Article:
On June 8, President Trump's Twitter account was uncharacteristically silent. The occasion? Former FBI Director James Comey was testifying before a Senate intel committee about his conversations with the commander-in-chief regarding the federal Russia investigation.
But, of course, Trump couldn't stay away from his favourite social media platform for too long. He tweeted his reaction to the hearing early Friday morning: "Despite so many false statements and lies, total and complete vindication...and WOW, Comey is a leaker!"
Calling Comey a leaker was in reference to the former FBI director's revealing testimony that he asked a friend to share his personal memos detailing interactions with the president to the press after he was fired. Comey said he didn't see a problem with sharing the memos because they were his personal recollection of the conversations, and he decided it was necessary after Trump tweeted, "James Comey better hope that there are no 'tapes' of our conversations before he starts leaking to the press!"
On Sunday, Trump apparently still had Comey on his mind, firing off another tweet that read: "I believe the James Comey leaks will be far more prevalent than anyone ever thought possible. Totally illegal? Very 'cowardly!'"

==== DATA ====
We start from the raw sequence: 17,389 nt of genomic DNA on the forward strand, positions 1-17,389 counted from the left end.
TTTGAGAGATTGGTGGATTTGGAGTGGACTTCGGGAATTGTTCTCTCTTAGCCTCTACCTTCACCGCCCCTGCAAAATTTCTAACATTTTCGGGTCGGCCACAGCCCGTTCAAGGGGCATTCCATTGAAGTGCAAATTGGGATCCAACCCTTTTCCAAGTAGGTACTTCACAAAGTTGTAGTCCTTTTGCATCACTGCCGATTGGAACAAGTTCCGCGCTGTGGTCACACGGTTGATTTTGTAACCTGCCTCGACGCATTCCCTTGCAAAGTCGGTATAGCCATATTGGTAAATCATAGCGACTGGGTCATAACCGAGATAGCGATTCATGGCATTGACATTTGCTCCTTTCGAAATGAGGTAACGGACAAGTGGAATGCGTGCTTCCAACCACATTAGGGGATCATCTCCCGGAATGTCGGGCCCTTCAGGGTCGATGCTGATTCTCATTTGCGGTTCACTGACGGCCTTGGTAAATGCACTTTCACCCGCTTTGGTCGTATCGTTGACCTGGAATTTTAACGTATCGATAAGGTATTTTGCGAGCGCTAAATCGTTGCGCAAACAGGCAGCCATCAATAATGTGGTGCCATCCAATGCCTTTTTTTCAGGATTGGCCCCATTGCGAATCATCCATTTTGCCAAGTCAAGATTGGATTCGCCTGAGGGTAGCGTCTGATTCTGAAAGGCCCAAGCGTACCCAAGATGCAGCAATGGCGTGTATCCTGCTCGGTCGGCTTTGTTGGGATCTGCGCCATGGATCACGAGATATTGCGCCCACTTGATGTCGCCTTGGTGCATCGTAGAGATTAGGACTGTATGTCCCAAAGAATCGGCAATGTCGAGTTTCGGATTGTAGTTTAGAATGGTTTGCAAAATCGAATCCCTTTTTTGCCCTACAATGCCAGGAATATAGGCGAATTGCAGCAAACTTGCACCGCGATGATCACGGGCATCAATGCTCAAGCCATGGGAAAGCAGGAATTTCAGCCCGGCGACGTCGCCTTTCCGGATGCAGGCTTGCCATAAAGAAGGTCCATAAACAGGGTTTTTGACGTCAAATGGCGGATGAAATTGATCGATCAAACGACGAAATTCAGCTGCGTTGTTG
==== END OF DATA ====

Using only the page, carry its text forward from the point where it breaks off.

Before Trump took to Twitter on Friday, his personal lawyer, Marc Kasowitz, issued a statement in response to Comey's testimony. Like Trump's tweet, Kasowitz claimed the hearing came out in the president's favour.
"Contrary to numerous false press accounts leading up to today's hearing, Mr. Comey has now finally confirmed publicly what he repeatedly told the President privately: The President was not under investigation as part of any probe into Russian interference," he wrote.
Kasowitz maintained Trump's previous claim that the president never asked the former FBI director for loyalty, though Comey testified under oath that he did. Shining doubt on Trump's denial of the conversation, Kasowitz added, "Of course, the Office of the President is entitled to expect loyalty from those who are serving in an administration."
This story was originally published on June 9, 2017.